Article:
DJ Format is a British funk-fueled hip hop DJ and producer. Packed with infectious beats and lyrical prowess, his debut album, Music For The Mature B-Boy, was one of the most successful debut artist albums from the UK's alternative scene in 2003, despite a quiet reception from mainstream media. The album's success saw him opening for the notorious Jurassic 5, and, later playing at the prestigious Reading and Leads festival to a packed crowd before embarking on his own world tour.

DJ Format will be playing a strictly vinyl set in collaboration with the Beirut Groove Collective on May 31 at Yukunkun. caught up with the DJ ahead of his performance.

(Image via Intergalagtic Music) When did you start DJing, and who were your early influences?

DJ Format: I started in late 1989 and my early influences were Mr. Mixx, Jam Master Jay, DJ Jazzy Jeff, Cash Money, Jazzy Jay and many more! How do you prepare for a set?

DJ Format: I like to have some records prepared so that I know the mixes will be good and the musical transitions will work well. I also like to bring some random records so that I can play some stuff that I haven’t already planned. That keeps it more fun for me. Can you remember your first gig?

DJ Format: I will never forget my first gig because I was in a UK rap group called Suspect. I joined them after their original DJ decided to quit. They already had a small following so they were offered gigs in the UK and Europe. The first gig that I played with them was in Bristol in 1995 and I was VERY nervous! I told one of the MC’s not to draw any attention to me while I was scratching in the choruses of the songs because of my nerves. So on the very first song when I started scratching he announced to the crowd “look at DJ Big Nose... he’s shitting himself!!” and I was totally relaxed after that because everyone was laughing and it broke the ice perfectly. How, in your opinion, does music change in the hands of a DJ?

DJ Format: In the hands of a proper Hip Hop DJ, music can change completely! Hip Hop was born because DJs like Kool Herc and Grandmaster Flash wanted to extend the most exciting parts of the records they were playing... sometimes those records were Soul, Funk, Disco, Latin and even Rock records. So you can take a mediocre record with a short section that is really interesting and cut two copies together and make something completely different. That is Hip Hop in its purest form. What’s the philosophy behind your dismissal of new technologies, such as CDs and MP3s, for strictly vinyl sets?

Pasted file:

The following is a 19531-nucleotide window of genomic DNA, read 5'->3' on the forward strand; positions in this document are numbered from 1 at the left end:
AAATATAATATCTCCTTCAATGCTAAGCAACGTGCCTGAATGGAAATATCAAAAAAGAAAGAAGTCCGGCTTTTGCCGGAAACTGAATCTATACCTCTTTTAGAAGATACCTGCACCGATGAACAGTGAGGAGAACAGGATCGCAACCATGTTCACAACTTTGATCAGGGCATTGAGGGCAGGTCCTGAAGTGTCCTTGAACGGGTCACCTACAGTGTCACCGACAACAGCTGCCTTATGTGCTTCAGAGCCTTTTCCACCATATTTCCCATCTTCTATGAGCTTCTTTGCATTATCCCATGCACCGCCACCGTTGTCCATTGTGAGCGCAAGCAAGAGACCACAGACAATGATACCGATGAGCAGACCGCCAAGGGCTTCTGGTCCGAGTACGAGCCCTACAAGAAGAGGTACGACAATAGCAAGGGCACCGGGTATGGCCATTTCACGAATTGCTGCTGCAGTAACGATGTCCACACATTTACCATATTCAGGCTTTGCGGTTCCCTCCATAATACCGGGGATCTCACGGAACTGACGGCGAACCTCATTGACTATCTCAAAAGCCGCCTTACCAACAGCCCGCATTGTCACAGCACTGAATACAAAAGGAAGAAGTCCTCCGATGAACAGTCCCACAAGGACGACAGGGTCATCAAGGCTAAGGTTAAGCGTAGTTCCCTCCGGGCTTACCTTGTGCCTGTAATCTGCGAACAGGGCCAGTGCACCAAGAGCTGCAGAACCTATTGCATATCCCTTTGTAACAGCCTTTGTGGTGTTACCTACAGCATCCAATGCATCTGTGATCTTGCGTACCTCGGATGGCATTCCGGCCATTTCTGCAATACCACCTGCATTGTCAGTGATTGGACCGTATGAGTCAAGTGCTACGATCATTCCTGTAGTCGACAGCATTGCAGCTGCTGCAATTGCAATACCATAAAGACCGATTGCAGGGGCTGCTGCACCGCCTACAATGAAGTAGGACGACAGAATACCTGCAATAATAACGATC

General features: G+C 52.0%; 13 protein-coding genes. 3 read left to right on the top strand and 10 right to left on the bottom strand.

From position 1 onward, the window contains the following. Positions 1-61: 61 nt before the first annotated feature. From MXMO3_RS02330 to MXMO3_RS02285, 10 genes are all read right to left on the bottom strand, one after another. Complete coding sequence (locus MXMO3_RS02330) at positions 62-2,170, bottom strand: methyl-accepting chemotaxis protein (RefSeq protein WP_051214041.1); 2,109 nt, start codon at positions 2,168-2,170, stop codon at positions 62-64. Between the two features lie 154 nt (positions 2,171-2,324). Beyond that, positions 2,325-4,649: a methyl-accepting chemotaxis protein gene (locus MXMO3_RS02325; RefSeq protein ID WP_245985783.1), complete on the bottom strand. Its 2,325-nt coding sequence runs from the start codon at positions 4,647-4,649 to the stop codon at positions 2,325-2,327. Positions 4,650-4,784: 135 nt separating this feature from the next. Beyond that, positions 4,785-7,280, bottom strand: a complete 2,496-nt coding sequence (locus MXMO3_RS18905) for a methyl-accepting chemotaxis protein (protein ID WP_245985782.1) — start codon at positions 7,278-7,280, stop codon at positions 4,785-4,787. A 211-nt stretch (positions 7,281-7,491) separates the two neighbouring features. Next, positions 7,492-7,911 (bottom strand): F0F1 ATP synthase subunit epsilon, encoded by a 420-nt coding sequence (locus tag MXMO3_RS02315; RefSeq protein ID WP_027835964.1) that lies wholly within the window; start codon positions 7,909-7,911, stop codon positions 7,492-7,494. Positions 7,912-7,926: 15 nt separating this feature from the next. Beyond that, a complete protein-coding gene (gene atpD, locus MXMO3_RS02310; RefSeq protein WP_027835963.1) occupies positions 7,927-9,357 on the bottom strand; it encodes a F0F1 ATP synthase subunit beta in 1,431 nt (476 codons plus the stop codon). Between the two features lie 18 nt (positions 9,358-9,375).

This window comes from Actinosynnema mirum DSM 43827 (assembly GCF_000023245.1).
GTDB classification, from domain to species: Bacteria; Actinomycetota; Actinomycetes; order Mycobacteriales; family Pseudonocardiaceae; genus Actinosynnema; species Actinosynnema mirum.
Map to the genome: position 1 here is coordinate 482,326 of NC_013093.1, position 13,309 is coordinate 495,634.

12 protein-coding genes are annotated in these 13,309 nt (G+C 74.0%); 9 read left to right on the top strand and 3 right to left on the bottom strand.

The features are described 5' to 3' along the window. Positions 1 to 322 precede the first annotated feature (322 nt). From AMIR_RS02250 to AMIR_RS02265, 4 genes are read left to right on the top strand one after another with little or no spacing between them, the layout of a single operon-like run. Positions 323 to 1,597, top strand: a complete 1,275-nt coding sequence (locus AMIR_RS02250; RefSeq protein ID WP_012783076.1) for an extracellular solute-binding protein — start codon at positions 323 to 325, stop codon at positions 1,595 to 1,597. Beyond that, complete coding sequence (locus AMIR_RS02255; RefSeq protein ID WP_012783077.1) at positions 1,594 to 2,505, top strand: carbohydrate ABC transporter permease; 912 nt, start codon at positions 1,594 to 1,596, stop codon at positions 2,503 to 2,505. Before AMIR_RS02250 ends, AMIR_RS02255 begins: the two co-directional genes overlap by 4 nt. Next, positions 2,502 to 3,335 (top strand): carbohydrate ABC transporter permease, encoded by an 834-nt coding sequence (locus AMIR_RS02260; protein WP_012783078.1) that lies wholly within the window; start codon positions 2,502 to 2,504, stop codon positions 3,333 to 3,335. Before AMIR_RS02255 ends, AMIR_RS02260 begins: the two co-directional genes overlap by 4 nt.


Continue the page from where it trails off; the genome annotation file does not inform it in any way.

DJ Format: It’s just a personal choice, nothing more than that. I have always loved collecting vinyl and I want to continue playing vinyl and keeping the culture of Hip Hop DJing alive. I still respect other DJs that use other technology if they do it well. How would you describe the DJ Format sound to people unfamiliar with your work?

DJ Format: I guess my sound is usually described as Hip Hop/Funk but it’s very hard to be specific because everyone has their own idea of what Hip Hop is. I think it’s the same thing with Funk, it comes down to personal interpretation. I just do my thing and try not to worry about labeling it. What was your favorite track of 2013?

DJ Format: Can’t Won’t Don’t Stop by Jorun-PMC (Jorun Bombay and Phill Most Chill) What made you settle on DJ Format as your name?

DJ Format: My name is Matt J Ford and one of my oldest friends figured out that you can create the anagram DJ Format by dropping a "t." I like DJ names that relate to people’s real names so I’m very grateful that my friend came up with that for me. There’s a a rising trend of interest in 45s and vinyl records in general. What do you think has brought back this interest?

DJ Format: Yes there’s definitely been a massive surge in 45 collecting in recent times but I have no idea why! I have quite a few friends that switched to Serato years ago and have now gone back to vinyl... mostly 45s... but I’m not sure why. I personally prefer 45s because I travel a lot and they are much easier to carry. Also 45s are usually pressed much louder than LPs so the sound is better when you play them in clubs. How do you believe the internet has affected the ‘digging game?’

DJ Format: It has changed things completely but it can be good and bad, you just have to focus on the advantages and use them to help build your collection. Sometimes the prices for certain records can get over-inflated online but a record is only worth whatever someone is willing to actually pay for it. Sometimes you can find records that used to sell for high prices, selling really cheap online because they are not as rare as was previously believed. Also, the internet makes it 1,000 times easier to have instant access to records, record dealers and collectors all over the world, so that has to be a good thing! What kind of tracks do you like to play during your sets?

DJ Format: I usually like to play records with really heavy drums, preferably with nice big open drum breaks. I also quite like playing obscure cover versions of famous songs so that most people are happy to hear the tune they already know.. .but the more open-minded listeners will enjoy the unknown/new version and get more enjoyment from that.

Be sure to check out DJ Format in Beirut on May 31 for Funk Ain't Noise Pollution at Yukunkun.

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